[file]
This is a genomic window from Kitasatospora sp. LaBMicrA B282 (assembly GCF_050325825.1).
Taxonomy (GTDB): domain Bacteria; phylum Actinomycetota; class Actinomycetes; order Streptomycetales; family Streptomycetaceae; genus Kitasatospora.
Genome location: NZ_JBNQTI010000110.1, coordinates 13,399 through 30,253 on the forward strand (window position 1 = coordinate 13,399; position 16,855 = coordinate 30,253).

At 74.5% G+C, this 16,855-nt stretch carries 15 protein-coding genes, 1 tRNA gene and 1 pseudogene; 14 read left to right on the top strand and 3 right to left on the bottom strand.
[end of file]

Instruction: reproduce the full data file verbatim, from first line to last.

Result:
This is a genomic window from Kitasatospora sp. LaBMicrA B282 (assembly GCF_050325825.1).
Taxonomy (GTDB): domain Bacteria; phylum Actinomycetota; class Actinomycetes; order Streptomycetales; family Streptomycetaceae; genus Kitasatospora.
Genome location: NZ_JBNQTI010000110.1, coordinates 13,399 through 30,253 on the forward strand (window position 1 = coordinate 13,399; position 16,855 = coordinate 30,253).

At 74.5% G+C, this 16,855-nt stretch carries 15 protein-coding genes, 1 tRNA gene and 1 pseudogene; 14 read left to right on the top strand and 3 right to left on the bottom strand.